WILDLIFE charities have hit out at zoo bosses plans to begin breeding polar bears at the Highland Wildlife Park.
Onekind Scotland and the Born Free Foundation have labelled the Royal Zoological Society of Scotland’s (RZSS) conservation claims as “spurious” and said that the society’s desire to display polar bear cubs to visitors “outweighed common sense.”
Preparations have begun to allow male polar bear Arktos to meet female polar bear Victoria for the first time at the park near Kingussie, within the Cairngorms National Park. Victoria is kept in a separate enclosure a mile away.
A large transportation crate was manoeuvred into position in the male polar bear enclosure on Friday last week and eight-year-old Arktos will be habituated to it before being encouraged to begin his courtship with Victoria mid-March.
However, claims captive breeding has a role to play in polar bear conservation were blasted by campaigners.
Harry Huyton, director of OneKind Scotland, said: “Polar bears fare particularly poorly in captivity. In the wild they roam enormous areas of the Arctic, with natural ranges on average larger than the whole of Scotland.”
Chris Draper, for the Born Free Foundation, added: “The public are becoming wise to zoos’ spurious claims they have a genuine role to play in conservation.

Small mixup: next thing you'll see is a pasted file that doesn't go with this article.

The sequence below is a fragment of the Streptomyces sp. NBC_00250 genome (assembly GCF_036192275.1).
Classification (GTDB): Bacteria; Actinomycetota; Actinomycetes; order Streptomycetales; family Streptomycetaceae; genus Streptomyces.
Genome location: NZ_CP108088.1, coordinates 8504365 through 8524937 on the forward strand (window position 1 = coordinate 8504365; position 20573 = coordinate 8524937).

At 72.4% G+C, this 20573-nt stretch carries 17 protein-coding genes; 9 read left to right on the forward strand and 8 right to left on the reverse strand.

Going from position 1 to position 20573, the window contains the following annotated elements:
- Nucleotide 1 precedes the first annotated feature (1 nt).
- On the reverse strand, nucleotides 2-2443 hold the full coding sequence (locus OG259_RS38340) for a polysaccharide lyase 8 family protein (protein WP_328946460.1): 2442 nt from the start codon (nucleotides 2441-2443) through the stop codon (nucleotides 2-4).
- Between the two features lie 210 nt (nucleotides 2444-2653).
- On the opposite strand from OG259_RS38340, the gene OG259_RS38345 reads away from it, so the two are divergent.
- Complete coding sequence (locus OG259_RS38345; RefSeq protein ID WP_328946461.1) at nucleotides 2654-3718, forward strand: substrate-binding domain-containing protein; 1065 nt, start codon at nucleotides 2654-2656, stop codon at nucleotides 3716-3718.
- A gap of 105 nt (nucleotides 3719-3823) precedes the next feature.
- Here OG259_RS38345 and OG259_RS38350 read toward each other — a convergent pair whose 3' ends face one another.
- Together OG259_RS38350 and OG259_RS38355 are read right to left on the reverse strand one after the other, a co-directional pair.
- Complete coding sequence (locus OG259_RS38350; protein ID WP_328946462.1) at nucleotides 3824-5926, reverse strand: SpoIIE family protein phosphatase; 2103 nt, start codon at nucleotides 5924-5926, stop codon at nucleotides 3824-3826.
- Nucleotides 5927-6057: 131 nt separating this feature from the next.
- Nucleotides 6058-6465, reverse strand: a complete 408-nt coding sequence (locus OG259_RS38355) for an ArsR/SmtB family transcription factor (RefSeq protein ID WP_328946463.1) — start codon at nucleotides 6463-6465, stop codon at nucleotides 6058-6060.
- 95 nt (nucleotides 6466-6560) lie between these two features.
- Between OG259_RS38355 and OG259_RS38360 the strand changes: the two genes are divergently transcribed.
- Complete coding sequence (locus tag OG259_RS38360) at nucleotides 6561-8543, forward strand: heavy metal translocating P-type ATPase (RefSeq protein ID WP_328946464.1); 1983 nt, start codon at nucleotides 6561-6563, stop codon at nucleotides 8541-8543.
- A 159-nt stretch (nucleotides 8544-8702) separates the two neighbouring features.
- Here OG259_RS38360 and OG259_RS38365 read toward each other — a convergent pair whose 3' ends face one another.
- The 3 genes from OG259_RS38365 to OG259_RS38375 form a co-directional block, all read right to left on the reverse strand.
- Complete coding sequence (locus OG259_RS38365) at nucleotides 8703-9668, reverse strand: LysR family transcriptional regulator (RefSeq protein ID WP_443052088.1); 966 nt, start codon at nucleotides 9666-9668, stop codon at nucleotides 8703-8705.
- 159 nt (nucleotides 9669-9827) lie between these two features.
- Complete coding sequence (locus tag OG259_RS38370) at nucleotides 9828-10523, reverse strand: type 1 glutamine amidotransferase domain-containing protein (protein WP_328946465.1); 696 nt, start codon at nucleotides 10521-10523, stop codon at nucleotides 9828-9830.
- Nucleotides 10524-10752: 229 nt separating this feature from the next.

“We had hoped that the RZSS had listened to public opinion when they finally moved Mercedes from Edinburgh Zoo to Highland Wildlife Park in 2009, and that this move signalled the beginning of the end for the keeping of polar bears in captivity in the UK.
“Sadly, it seems that the desire to have polar bear cubs on display to visitors will outweigh common sense.”
The mean home range size of female polar bears is 125,100sq km – Scotland is 78,789sq km.
Douglas Richardson, head of living collections at Highland Wildlife Park, said: “Polar bear conservation is definitely not simple or easy, but we have an important responsibility.
“As a conservation body with extensive bear husbandry experience, we truly believe we cannot afford to shy away from the task in hand.
He added: “In an ideal world, conservation would happen in the wild, but unfortunately this is not the scenario we are dealing with.”